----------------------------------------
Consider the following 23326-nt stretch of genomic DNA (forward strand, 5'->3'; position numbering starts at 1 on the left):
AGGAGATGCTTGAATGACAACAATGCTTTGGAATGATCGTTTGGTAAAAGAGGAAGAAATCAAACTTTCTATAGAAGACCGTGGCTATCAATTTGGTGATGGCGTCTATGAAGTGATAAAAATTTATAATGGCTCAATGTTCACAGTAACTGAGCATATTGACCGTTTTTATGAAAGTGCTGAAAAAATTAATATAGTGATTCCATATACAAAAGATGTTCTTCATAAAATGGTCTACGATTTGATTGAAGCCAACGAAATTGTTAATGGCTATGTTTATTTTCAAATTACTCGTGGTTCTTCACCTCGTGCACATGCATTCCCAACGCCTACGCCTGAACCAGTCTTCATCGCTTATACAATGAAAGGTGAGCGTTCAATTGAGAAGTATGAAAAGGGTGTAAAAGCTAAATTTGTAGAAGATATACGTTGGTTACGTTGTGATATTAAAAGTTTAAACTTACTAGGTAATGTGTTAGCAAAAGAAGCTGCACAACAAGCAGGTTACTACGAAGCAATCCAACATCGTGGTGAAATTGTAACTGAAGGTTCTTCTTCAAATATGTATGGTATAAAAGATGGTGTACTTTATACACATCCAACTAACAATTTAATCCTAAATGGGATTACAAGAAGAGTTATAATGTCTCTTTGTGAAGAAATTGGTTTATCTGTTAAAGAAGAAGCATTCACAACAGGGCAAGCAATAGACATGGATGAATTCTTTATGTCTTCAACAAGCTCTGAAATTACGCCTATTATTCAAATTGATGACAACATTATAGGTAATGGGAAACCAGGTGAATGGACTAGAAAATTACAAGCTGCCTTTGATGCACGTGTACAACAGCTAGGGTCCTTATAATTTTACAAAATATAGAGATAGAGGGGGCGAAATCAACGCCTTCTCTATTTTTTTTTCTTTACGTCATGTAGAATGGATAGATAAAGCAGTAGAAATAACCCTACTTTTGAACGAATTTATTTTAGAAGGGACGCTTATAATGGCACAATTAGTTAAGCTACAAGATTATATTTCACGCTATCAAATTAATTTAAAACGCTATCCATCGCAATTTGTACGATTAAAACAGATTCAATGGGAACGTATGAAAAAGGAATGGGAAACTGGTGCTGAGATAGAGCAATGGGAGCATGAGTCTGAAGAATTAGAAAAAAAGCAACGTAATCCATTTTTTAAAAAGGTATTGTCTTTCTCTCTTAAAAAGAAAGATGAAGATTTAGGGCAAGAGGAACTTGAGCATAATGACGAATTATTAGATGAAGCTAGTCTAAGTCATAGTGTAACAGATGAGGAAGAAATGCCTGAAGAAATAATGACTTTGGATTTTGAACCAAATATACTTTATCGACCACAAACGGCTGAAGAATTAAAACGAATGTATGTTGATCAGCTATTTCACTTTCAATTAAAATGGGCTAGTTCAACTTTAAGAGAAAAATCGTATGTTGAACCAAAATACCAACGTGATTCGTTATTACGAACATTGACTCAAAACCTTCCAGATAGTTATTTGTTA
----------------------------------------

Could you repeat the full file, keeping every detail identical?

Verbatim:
Consider the following 23326-nt stretch of genomic DNA (forward strand, 5'->3'; position numbering starts at 1 on the left):
AGGAGATGCTTGAATGACAACAATGCTTTGGAATGATCGTTTGGTAAAAGAGGAAGAAATCAAACTTTCTATAGAAGACCGTGGCTATCAATTTGGTGATGGCGTCTATGAAGTGATAAAAATTTATAATGGCTCAATGTTCACAGTAACTGAGCATATTGACCGTTTTTATGAAAGTGCTGAAAAAATTAATATAGTGATTCCATATACAAAAGATGTTCTTCATAAAATGGTCTACGATTTGATTGAAGCCAACGAAATTGTTAATGGCTATGTTTATTTTCAAATTACTCGTGGTTCTTCACCTCGTGCACATGCATTCCCAACGCCTACGCCTGAACCAGTCTTCATCGCTTATACAATGAAAGGTGAGCGTTCAATTGAGAAGTATGAAAAGGGTGTAAAAGCTAAATTTGTAGAAGATATACGTTGGTTACGTTGTGATATTAAAAGTTTAAACTTACTAGGTAATGTGTTAGCAAAAGAAGCTGCACAACAAGCAGGTTACTACGAAGCAATCCAACATCGTGGTGAAATTGTAACTGAAGGTTCTTCTTCAAATATGTATGGTATAAAAGATGGTGTACTTTATACACATCCAACTAACAATTTAATCCTAAATGGGATTACAAGAAGAGTTATAATGTCTCTTTGTGAAGAAATTGGTTTATCTGTTAAAGAAGAAGCATTCACAACAGGGCAAGCAATAGACATGGATGAATTCTTTATGTCTTCAACAAGCTCTGAAATTACGCCTATTATTCAAATTGATGACAACATTATAGGTAATGGGAAACCAGGTGAATGGACTAGAAAATTACAAGCTGCCTTTGATGCACGTGTACAACAGCTAGGGTCCTTATAATTTTACAAAATATAGAGATAGAGGGGGCGAAATCAACGCCTTCTCTATTTTTTTTTCTTTACGTCATGTAGAATGGATAGATAAAGCAGTAGAAATAACCCTACTTTTGAACGAATTTATTTTAGAAGGGACGCTTATAATGGCACAATTAGTTAAGCTACAAGATTATATTTCACGCTATCAAATTAATTTAAAACGCTATCCATCGCAATTTGTACGATTAAAACAGATTCAATGGGAACGTATGAAAAAGGAATGGGAAACTGGTGCTGAGATAGAGCAATGGGAGCATGAGTCTGAAGAATTAGAAAAAAAGCAACGTAATCCATTTTTTAAAAAGGTATTGTCTTTCTCTCTTAAAAAGAAAGATGAAGATTTAGGGCAAGAGGAACTTGAGCATAATGACGAATTATTAGATGAAGCTAGTCTAAGTCATAGTGTAACAGATGAGGAAGAAATGCCTGAAGAAATAATGACTTTGGATTTTGAACCAAATATACTTTATCGACCACAAACGGCTGAAGAATTAAAACGAATGTATGTTGATCAGCTATTTCACTTTCAATTAAAATGGGCTAGTTCAACTTTAAGAGAAAAATCGTATGTTGAACCAAAATACCAACGTGATTCGTTATTACGAACATTGACTCAAAACCTTCCAGATAGTTATTTGTTA